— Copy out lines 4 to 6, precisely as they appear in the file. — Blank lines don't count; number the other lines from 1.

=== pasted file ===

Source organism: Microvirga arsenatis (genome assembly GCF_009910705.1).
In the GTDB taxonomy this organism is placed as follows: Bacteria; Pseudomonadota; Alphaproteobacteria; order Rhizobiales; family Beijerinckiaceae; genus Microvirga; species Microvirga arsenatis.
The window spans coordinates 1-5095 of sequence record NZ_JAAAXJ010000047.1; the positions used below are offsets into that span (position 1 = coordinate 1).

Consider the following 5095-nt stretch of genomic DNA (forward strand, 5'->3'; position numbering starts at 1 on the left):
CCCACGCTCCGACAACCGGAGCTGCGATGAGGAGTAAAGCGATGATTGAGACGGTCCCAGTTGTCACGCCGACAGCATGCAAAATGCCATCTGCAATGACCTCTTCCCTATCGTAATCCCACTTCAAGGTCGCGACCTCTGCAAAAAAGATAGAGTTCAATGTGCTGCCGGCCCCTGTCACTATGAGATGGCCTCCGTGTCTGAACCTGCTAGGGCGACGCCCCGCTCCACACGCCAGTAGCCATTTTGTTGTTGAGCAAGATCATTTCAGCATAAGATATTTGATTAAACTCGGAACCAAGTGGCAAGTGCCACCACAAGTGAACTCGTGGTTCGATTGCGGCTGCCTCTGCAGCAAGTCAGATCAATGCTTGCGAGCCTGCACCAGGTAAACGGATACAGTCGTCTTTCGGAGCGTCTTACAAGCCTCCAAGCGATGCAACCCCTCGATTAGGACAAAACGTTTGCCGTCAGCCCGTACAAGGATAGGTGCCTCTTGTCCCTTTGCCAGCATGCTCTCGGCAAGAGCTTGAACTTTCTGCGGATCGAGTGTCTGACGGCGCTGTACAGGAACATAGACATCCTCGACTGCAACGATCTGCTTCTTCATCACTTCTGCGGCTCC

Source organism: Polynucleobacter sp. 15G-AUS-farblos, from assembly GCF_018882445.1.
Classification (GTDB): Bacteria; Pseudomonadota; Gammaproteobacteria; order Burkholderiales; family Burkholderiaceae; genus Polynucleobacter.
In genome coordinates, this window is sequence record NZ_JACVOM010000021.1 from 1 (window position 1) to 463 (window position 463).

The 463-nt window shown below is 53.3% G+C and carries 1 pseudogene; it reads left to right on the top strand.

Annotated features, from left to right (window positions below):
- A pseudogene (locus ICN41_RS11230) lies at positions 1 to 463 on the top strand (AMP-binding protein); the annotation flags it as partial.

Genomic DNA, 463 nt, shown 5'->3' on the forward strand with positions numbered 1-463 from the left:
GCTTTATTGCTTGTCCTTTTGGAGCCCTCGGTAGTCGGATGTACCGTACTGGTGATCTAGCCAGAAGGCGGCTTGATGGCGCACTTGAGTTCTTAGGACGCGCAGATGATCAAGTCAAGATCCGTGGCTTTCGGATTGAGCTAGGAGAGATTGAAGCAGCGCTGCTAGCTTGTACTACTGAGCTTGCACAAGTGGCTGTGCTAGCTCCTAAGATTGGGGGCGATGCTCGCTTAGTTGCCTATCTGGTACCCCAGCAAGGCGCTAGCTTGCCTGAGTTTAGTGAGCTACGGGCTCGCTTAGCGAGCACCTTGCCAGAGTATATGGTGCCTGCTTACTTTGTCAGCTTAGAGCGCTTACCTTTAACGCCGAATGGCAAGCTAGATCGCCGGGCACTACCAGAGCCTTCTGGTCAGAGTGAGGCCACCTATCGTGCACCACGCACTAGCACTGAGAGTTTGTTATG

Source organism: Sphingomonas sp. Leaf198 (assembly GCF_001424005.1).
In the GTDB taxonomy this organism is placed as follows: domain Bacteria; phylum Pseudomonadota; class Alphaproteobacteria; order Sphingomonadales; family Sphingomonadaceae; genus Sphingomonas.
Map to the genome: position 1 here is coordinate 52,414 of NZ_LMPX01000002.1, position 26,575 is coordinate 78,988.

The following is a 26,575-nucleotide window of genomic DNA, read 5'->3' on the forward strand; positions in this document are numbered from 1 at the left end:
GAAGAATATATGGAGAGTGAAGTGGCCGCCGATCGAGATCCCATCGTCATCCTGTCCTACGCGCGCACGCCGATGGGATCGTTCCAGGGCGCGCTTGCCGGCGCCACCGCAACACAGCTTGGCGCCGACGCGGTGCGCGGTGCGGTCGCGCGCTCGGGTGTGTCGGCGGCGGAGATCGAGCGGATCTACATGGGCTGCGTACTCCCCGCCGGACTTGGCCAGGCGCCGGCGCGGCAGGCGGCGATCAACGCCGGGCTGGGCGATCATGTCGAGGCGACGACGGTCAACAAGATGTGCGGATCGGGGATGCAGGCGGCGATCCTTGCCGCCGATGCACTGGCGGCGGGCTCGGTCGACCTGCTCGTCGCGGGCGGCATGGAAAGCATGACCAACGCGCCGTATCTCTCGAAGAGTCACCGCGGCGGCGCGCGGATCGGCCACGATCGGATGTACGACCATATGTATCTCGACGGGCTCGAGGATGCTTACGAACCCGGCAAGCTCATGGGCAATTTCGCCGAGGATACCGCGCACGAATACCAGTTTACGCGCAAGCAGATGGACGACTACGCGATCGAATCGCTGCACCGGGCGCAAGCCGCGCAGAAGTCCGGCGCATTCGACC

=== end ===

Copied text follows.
Consider the following 5095-nt stretch of genomic DNA (forward strand, 5'->3'; position numbering starts at 1 on the left):
CCCACGCTCCGACAACCGGAGCTGCGATGAGGAGTAAAGCGATGATTGAGACGGTCCCAGTTGTCACGCCGACAGCATGCAAAATGCCATCTGCAATGACCTCTTCCCTATCGTAATCCCACTTCAAGGTCGCGACCTCTGCAAAAAAGATAGAGTTCAATGTGCTGCCGGCCCCTGTCACTATGAGATGGCCTCCGTGTCTGAACCTGCTAGGGCGACGCCCCGCTCCACACGCCAGTAGCCATTTTGTTGTTGAGCAAGATCATTTCAGCATAAGATATTTGATTAAACTCGGAACCAAGTGGCAAGTGCCACCACAAGTGAACTCGTGGTTCGATTGCGGCTGCCTCTGCAGCAAGTCAGATCAATGCTTGCGAGCCTGCACCAGGTAAACGGATACAGTCGTCTTTCGGAGCGTCTTACAAGCCTCCAAGCGATGCAACCCCTCGATTAGGACAAAACGTTTGCCGTCAGCCCGTACAAGGATAGGTGCCTCTTGTCCCTTTGCCAGCATGCTCTCGGCAAGAGCTTGAACTTTCTGCGGATCGAGTGTCTGACGGCGCTGTACAGGAACATAGACATCCTCGACTGCAACGATCTGCTTCTTCATCACTTCTGCGGCTCC

Source organism: Polynucleobacter sp. 15G-AUS-farblos, from assembly GCF_018882445.1.